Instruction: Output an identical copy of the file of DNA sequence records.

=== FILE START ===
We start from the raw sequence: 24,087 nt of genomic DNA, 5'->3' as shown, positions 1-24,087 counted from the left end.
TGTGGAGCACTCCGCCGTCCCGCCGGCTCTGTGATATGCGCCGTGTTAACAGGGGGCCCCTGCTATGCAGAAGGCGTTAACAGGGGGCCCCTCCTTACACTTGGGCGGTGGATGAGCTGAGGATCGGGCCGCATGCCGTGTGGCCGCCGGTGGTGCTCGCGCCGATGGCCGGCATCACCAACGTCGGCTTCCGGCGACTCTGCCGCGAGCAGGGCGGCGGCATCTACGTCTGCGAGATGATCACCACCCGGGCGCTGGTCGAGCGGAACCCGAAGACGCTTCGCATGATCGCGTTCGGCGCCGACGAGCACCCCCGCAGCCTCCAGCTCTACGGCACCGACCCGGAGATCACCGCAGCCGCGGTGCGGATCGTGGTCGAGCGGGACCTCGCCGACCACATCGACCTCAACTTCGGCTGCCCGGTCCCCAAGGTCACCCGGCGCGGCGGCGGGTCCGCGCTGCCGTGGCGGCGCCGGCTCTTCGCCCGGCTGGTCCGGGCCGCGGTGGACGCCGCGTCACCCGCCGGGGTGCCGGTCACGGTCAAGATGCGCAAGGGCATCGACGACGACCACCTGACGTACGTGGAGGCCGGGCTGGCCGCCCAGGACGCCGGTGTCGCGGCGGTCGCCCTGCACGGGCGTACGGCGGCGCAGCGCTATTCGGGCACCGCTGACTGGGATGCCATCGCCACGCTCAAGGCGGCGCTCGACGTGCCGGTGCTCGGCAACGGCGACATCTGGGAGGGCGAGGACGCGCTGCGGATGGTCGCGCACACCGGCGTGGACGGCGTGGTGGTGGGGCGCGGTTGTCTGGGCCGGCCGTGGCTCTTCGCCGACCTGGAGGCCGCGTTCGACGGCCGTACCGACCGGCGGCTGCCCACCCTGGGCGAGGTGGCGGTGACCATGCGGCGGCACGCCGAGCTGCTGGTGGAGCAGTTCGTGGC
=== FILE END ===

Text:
We start from the raw sequence: 24,087 nt of genomic DNA, 5'->3' as shown, positions 1-24,087 counted from the left end.
TGTGGAGCACTCCGCCGTCCCGCCGGCTCTGTGATATGCGCCGTGTTAACAGGGGGCCCCTGCTATGCAGAAGGCGTTAACAGGGGGCCCCTCCTTACACTTGGGCGGTGGATGAGCTGAGGATCGGGCCGCATGCCGTGTGGCCGCCGGTGGTGCTCGCGCCGATGGCCGGCATCACCAACGTCGGCTTCCGGCGACTCTGCCGCGAGCAGGGCGGCGGCATCTACGTCTGCGAGATGATCACCACCCGGGCGCTGGTCGAGCGGAACCCGAAGACGCTTCGCATGATCGCGTTCGGCGCCGACGAGCACCCCCGCAGCCTCCAGCTCTACGGCACCGACCCGGAGATCACCGCAGCCGCGGTGCGGATCGTGGTCGAGCGGGACCTCGCCGACCACATCGACCTCAACTTCGGCTGCCCGGTCCCCAAGGTCACCCGGCGCGGCGGCGGGTCCGCGCTGCCGTGGCGGCGCCGGCTCTTCGCCCGGCTGGTCCGGGCCGCGGTGGACGCCGCGTCACCCGCCGGGGTGCCGGTCACGGTCAAGATGCGCAAGGGCATCGACGACGACCACCTGACGTACGTGGAGGCCGGGCTGGCCGCCCAGGACGCCGGTGTCGCGGCGGTCGCCCTGCACGGGCGTACGGCGGCGCAGCGCTATTCGGGCACCGCTGACTGGGATGCCATCGCCACGCTCAAGGCGGCGCTCGACGTGCCGGTGCTCGGCAACGGCGACATCTGGGAGGGCGAGGACGCGCTGCGGATGGTCGCGCACACCGGCGTGGACGGCGTGGTGGTGGGGCGCGGTTGTCTGGGCCGGCCGTGGCTCTTCGCCGACCTGGAGGCCGCGTTCGACGGCCGTACCGACCGGCGGCTGCCCACCCTGGGCGAGGTGGCGGTGACCATGCGGCGGCACGCCGAGCTGCTGGTGGAGCAGTTCGTGGC